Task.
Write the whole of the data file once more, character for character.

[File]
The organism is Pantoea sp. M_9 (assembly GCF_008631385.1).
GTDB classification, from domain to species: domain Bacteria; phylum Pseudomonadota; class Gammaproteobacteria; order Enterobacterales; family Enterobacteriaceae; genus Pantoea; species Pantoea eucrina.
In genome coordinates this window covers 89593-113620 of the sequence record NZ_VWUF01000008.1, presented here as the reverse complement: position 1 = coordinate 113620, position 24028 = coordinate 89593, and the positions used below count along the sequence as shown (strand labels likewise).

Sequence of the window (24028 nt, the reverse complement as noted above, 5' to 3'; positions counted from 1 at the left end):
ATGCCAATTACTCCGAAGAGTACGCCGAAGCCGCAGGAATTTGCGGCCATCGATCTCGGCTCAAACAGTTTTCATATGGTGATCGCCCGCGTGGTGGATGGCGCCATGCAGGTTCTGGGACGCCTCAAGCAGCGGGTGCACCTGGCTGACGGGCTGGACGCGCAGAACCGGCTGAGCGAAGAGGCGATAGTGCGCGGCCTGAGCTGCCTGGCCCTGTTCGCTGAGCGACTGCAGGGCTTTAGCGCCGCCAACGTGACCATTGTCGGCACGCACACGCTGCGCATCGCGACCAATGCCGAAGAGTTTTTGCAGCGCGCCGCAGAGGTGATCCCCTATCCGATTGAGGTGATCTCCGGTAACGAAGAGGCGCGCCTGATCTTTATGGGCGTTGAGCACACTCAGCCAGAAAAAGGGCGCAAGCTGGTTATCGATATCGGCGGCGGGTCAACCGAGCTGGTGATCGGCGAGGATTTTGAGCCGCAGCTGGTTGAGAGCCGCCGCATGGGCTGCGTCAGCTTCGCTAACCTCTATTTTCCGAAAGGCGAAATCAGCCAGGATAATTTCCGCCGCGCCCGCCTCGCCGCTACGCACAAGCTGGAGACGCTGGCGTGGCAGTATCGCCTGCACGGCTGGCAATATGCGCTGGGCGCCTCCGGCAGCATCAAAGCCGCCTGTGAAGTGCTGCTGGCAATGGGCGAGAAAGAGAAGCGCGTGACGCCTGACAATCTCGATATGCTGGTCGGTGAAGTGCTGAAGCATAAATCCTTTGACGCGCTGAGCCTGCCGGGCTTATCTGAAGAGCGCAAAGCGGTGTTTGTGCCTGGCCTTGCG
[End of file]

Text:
The organism is Pantoea sp. M_9 (assembly GCF_008631385.1).
GTDB classification, from domain to species: domain Bacteria; phylum Pseudomonadota; class Gammaproteobacteria; order Enterobacterales; family Enterobacteriaceae; genus Pantoea; species Pantoea eucrina.
In genome coordinates this window covers 89593-113620 of the sequence record NZ_VWUF01000008.1, presented here as the reverse complement: position 1 = coordinate 113620, position 24028 = coordinate 89593, and the positions used below count along the sequence as shown (strand labels likewise).

Sequence of the window (24028 nt, the reverse complement as noted above, 5' to 3'; positions counted from 1 at the left end):
ATGCCAATTACTCCGAAGAGTACGCCGAAGCCGCAGGAATTTGCGGCCATCGATCTCGGCTCAAACAGTTTTCATATGGTGATCGCCCGCGTGGTGGATGGCGCCATGCAGGTTCTGGGACGCCTCAAGCAGCGGGTGCACCTGGCTGACGGGCTGGACGCGCAGAACCGGCTGAGCGAAGAGGCGATAGTGCGCGGCCTGAGCTGCCTGGCCCTGTTCGCTGAGCGACTGCAGGGCTTTAGCGCCGCCAACGTGACCATTGTCGGCACGCACACGCTGCGCATCGCGACCAATGCCGAAGAGTTTTTGCAGCGCGCCGCAGAGGTGATCCCCTATCCGATTGAGGTGATCTCCGGTAACGAAGAGGCGCGCCTGATCTTTATGGGCGTTGAGCACACTCAGCCAGAAAAAGGGCGCAAGCTGGTTATCGATATCGGCGGCGGGTCAACCGAGCTGGTGATCGGCGAGGATTTTGAGCCGCAGCTGGTTGAGAGCCGCCGCATGGGCTGCGTCAGCTTCGCTAACCTCTATTTTCCGAAAGGCGAAATCAGCCAGGATAATTTCCGCCGCGCCCGCCTCGCCGCTACGCACAAGCTGGAGACGCTGGCGTGGCAGTATCGCCTGCACGGCTGGCAATATGCGCTGGGCGCCTCCGGCAGCATCAAAGCCGCCTGTGAAGTGCTGCTGGCAATGGGCGAGAAAGAGAAGCGCGTGACGCCTGACAATCTCGATATGCTGGTCGGTGAAGTGCTGAAGCATAAATCCTTTGACGCGCTGAGCCTGCCGGGCTTATCTGAAGAGCGCAAAGCGGTGTTTGTGCCTGGCCTTGCG